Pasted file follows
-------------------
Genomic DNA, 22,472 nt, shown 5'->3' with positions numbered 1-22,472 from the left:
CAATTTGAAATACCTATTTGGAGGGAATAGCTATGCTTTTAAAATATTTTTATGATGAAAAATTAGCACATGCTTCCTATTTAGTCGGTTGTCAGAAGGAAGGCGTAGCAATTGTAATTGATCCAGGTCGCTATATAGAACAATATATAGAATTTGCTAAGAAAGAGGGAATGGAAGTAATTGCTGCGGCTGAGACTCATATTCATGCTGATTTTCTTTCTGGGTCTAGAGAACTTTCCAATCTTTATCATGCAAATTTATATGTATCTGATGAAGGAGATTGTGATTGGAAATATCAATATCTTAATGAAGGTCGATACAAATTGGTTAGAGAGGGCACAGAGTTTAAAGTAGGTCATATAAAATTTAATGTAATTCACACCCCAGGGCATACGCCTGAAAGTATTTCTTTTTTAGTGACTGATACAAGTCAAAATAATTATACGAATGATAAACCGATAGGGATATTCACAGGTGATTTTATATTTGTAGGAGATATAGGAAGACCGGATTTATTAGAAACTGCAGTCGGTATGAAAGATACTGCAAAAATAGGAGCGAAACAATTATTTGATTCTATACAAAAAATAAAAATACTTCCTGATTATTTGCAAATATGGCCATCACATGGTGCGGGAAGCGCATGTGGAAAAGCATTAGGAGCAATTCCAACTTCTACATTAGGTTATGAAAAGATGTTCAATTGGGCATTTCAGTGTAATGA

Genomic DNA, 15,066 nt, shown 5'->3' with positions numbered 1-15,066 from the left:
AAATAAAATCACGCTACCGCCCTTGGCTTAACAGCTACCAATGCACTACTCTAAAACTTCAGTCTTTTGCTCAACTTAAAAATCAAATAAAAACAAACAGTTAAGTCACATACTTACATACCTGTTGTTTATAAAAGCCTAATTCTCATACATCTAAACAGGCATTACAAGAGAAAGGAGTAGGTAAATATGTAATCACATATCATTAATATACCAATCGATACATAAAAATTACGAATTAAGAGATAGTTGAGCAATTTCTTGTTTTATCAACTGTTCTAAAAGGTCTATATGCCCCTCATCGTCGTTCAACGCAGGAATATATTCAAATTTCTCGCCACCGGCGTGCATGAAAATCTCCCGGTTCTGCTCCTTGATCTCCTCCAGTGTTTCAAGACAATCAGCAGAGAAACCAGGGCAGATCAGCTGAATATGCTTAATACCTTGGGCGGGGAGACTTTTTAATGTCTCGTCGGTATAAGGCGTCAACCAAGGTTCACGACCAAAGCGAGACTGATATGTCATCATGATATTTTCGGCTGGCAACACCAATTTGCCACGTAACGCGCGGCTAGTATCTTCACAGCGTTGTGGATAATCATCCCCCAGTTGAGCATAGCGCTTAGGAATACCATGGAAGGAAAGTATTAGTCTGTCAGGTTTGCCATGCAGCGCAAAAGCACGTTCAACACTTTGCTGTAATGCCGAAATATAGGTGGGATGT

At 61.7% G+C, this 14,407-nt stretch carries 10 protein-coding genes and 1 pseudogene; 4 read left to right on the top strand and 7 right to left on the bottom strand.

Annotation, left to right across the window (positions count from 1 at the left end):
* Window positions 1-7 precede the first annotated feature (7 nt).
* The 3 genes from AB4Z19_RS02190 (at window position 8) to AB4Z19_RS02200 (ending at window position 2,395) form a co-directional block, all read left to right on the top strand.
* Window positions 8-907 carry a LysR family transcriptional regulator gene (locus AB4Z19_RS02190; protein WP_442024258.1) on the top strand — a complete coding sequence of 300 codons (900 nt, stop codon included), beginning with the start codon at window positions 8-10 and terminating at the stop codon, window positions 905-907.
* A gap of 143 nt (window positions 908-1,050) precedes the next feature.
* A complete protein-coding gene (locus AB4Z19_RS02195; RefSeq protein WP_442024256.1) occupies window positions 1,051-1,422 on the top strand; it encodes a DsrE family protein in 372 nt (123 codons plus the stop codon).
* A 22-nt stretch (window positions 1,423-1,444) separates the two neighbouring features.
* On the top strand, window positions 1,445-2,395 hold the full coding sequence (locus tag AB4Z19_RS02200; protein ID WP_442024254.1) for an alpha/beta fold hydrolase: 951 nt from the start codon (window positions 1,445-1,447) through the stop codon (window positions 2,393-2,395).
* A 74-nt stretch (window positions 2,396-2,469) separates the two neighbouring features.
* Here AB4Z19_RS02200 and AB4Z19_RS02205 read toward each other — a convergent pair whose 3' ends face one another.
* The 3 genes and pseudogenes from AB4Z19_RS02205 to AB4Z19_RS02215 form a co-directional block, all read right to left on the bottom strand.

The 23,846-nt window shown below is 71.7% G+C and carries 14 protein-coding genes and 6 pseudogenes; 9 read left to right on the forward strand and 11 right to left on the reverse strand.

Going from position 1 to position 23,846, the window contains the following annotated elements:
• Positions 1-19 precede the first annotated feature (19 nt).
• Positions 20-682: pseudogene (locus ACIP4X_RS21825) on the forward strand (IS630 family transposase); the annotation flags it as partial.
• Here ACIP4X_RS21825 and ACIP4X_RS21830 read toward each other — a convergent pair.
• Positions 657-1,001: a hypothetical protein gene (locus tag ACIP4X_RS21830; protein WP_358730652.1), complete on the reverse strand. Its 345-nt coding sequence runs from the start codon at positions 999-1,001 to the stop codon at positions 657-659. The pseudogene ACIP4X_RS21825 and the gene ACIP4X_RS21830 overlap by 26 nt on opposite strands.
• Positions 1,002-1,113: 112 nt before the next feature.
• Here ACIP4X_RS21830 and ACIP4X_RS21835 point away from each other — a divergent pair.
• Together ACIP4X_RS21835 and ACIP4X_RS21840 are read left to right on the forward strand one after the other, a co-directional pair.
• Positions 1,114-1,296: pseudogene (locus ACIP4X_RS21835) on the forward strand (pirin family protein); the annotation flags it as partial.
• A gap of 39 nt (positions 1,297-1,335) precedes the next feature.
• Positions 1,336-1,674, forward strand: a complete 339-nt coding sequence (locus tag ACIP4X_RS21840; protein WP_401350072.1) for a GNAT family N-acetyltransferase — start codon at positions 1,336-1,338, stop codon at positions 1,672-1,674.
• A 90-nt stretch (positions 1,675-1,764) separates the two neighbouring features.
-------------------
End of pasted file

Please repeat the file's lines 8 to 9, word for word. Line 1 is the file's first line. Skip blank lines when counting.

* The 3 genes from AB4Z19_RS02190 (at window position 8) to AB4Z19_RS02200 (ending at window position 2,395) form a co-directional block, all read left to right on the top strand.
* Window positions 8-907 carry a LysR family transcriptional regulator gene (locus AB4Z19_RS02190; protein WP_442024258.1) on the top strand — a complete coding sequence of 300 codons (900 nt, stop codon included), beginning with the start codon at window positions 8-10 and terminating at the stop codon, window positions 905-907.